Ursinus K. Loose
Possessing the genius for organizing and carrying to a successful issue great undertakings, the almost prophetic foresight which characterizes the innate captain of industry, unerring judgment in commercial and industrial lines, marked executive ability and a rare faculty for giving attention to the details of interests numerous and divergent, Ursinus K. Loose has achieved a degree of success in the world of industry and finance surpassed by few if any in all the commonwealth of Washington. Though his interests and undertakings are widely scattered over the state, Snohomish county has benefited most from his operations, for it is there that his home has been for many years and it was in the development and utilization of the resources of that section that most of his fortune has been amassed. Mr. Loose was not reared in the lap of luxury, had no advantages superior to those enjoyed by most of his schoolmates and the friends of his boyhood; his success has been due to inherent ability and persistent effort; furthermore it has been achieved without sacrifice of the esteem and confidence of associates or neighbors, without the development of those deplorable characteristics that distinguish "money madness."
Mr. Loose was born in Sugargrove, Fairfield county, Ohio, in 1859. His father, Nathaniel H. Loose, D. D., a native of Pennsylvania, had gone to that state in early life and had graduated from Heidelberg University, becoming a clergyman of the German Reformed church. He is still preaching in Ohio. Our subject's mother, Alma T. (Kroh) Loose, has also been spared to her husband and family to this date. Ursinus K. enjoyed the advantages of the common schools of his native state and the Shelby high school, and immediately on graduating from the latter entered the First National bank of Shelby as bookkeeper. At the age of seventeen he became assistant cashier in the same institution, gaining the distinction of being the youngest person to carry the responsibilities of that position in the state. In 1878 he accepted a position as cashier and bookkeeper in a large mercantile establishment in Bellevue, Ohio, a situation which he retained for one year, leaving it at the expiration of that period to become clerk in the National Exchange Bank of Tiffin. In 1883 he went to Toledo where he was placed in charge of the books of the Toledo and Detroit branches of the Producers' Marble Company, of Rutland, Vermont, a corporation of which the head was Hon. Redfield Proctor, later governor of the Green Mountain state. After performing the duties of that position for several months, he became for four years head teller of the First National bank of Toledo. He then went to Hartington, Nebraska, to become cashier and part owner of the Cedar County bank of that city. His next move was to Snohomish, Washington, where he became cashier of the Snohomish National bank. At the time of the organization of this institution, Mr. Loose and his associates also organized the Adams County bank, of Ritzville, of which he became vice president. In 1901 this bank was reorganized as the First National Bank of Ritzville, and the same office is now occupied by Mr. Loose in the new concern. He continued to act as cashier in the Snohomish bank until its dissolution upon the removal of the county seat to Everett in 1897, then opened a private banking house in Snohomish, which he still conducts. He is also a stockholder in the Prosser State bank, of Prosser, Benton county, Washington, and in the American National bank of Everett.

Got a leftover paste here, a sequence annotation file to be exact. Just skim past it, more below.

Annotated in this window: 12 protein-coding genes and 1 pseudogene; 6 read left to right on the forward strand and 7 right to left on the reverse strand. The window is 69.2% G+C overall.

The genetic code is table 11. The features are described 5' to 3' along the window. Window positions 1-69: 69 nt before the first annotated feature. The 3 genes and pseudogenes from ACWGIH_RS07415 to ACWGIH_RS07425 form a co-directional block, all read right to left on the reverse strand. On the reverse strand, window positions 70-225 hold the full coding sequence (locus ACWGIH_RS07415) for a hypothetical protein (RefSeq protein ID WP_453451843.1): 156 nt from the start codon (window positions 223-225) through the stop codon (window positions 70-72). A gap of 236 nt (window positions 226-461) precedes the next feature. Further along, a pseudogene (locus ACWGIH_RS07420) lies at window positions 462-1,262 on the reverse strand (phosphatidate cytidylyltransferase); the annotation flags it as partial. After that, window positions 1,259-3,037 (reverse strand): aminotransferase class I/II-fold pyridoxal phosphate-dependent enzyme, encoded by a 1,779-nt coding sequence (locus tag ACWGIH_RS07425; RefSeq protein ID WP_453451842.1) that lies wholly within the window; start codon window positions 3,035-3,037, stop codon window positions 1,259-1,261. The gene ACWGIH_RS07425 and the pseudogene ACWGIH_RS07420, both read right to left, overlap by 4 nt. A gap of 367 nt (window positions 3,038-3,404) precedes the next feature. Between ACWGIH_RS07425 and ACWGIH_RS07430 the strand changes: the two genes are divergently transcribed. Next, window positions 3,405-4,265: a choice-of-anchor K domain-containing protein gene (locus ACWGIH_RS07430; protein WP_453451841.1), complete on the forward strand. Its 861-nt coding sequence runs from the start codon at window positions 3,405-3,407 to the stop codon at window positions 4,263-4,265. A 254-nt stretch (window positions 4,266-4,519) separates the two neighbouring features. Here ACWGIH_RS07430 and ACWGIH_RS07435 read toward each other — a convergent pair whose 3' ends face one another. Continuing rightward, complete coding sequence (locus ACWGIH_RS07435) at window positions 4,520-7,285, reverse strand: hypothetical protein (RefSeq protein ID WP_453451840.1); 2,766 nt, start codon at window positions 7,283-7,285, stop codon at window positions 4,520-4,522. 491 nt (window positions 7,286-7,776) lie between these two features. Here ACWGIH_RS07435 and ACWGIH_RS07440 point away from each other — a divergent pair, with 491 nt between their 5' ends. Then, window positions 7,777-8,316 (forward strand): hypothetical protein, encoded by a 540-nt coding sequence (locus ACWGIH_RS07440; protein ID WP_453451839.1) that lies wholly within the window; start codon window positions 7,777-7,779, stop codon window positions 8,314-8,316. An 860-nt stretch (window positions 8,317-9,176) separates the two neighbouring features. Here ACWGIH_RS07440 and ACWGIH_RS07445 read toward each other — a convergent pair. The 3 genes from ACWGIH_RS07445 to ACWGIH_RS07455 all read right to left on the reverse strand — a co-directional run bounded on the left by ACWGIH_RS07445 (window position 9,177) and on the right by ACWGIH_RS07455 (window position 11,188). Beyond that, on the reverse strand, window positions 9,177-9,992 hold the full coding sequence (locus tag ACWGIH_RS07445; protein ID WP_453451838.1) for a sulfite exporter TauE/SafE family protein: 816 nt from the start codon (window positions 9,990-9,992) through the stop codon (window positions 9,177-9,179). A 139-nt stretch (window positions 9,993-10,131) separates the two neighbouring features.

In 1896 Mr. Loose became interested in a wholesale lumber business at Snohomish and since that time his logging and lumbering operations have been very widely extended, his varied interests in that line including at present the Sultan Railroad & Timber Company, of which he is president, and the Sultan Logging Company, of which he is vice president and treasurer. It would seem that all these varied business enterprises must tax Mr. Loose's time and abilities to the fullest, but he is also president and general manager of the Columbia Canal Company, which operates at Wallula, and vice-president of the Index Mining Company; furthermore he finds time and energy to devote to advancing the cause of education, in which he is deeply interested, serving as trustee of Puget Sound Academy, at Snohomish, and Whitworth College at Tacoma, nor does he neglect social or religious duties, being at the present time an active Mason and an elder in the Presbyterian church. How he manages to accomplish all this must remain a mystery to men less gifted with herculean powers of accomplishment.